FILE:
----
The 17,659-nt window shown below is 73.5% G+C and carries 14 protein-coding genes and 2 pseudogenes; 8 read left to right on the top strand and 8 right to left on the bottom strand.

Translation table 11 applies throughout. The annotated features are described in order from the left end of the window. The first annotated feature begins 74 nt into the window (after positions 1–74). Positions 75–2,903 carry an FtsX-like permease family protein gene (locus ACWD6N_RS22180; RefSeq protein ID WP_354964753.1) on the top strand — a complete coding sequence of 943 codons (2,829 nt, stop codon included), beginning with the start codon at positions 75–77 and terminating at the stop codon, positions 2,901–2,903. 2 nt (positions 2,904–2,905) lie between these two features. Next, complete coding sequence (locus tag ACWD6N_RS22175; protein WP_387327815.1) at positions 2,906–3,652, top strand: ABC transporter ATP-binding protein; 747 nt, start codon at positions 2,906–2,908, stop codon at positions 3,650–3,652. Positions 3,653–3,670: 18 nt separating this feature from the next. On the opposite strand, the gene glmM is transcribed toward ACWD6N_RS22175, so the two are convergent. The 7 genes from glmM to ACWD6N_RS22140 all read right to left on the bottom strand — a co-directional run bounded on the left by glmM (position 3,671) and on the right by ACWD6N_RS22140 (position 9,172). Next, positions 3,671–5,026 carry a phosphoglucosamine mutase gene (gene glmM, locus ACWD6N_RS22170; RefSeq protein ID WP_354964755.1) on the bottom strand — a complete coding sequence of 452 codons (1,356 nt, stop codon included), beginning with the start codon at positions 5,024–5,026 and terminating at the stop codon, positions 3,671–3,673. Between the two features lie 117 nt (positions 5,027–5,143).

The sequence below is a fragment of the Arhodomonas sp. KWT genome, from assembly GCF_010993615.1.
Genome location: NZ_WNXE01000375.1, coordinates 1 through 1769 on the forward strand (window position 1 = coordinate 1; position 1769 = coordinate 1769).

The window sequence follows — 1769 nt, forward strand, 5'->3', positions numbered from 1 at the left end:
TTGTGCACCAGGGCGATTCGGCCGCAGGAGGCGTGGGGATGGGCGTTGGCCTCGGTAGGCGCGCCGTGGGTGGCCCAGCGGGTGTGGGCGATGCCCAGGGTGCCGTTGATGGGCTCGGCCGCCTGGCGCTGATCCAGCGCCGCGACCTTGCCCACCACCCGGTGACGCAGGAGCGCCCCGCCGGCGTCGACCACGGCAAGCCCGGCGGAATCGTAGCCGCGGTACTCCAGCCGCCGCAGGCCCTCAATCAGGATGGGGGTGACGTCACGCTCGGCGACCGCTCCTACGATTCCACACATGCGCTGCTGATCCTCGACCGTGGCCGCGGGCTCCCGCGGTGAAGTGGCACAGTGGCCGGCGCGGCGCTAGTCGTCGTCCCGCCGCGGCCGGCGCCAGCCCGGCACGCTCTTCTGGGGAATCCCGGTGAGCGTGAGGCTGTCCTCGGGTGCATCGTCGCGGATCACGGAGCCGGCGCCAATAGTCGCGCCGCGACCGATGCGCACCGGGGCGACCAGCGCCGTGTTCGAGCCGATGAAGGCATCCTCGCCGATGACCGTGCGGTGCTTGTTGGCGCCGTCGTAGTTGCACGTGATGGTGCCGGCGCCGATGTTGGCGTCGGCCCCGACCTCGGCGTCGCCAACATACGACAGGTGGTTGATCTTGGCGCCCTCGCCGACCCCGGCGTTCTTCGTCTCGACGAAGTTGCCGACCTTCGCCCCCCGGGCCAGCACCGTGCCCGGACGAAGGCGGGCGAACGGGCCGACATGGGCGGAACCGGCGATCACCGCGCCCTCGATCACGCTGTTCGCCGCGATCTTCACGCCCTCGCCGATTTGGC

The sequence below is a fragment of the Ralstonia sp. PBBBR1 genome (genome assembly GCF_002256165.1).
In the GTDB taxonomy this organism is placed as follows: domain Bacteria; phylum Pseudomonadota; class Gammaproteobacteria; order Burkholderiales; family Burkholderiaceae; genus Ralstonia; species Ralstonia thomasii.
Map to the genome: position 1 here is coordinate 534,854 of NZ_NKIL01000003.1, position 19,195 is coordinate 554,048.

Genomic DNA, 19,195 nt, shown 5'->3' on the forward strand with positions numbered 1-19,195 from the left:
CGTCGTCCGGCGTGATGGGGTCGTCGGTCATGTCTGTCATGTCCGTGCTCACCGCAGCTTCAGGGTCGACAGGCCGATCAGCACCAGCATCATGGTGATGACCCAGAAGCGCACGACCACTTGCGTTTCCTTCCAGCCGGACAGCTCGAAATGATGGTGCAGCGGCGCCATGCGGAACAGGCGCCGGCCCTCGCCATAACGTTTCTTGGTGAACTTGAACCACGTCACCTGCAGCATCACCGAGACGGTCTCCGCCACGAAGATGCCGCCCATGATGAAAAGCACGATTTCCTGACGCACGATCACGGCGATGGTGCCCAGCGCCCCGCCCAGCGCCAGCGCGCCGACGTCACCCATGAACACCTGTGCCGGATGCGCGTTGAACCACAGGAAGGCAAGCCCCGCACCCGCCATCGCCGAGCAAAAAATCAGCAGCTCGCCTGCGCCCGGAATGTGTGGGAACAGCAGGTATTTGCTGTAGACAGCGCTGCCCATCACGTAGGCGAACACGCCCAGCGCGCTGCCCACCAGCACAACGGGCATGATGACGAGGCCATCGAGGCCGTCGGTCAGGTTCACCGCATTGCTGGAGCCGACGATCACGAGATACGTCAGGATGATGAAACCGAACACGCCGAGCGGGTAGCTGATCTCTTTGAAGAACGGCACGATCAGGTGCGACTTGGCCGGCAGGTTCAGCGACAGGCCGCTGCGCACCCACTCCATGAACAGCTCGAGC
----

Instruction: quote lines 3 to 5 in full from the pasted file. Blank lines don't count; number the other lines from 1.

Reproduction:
The sequence below is a fragment of the Arhodomonas sp. KWT genome, from assembly GCF_010993615.1.
Genome location: NZ_WNXE01000375.1, coordinates 1 through 1769 on the forward strand (window position 1 = coordinate 1; position 1769 = coordinate 1769).

The window sequence follows — 1769 nt, forward strand, 5'->3', positions numbered from 1 at the left end: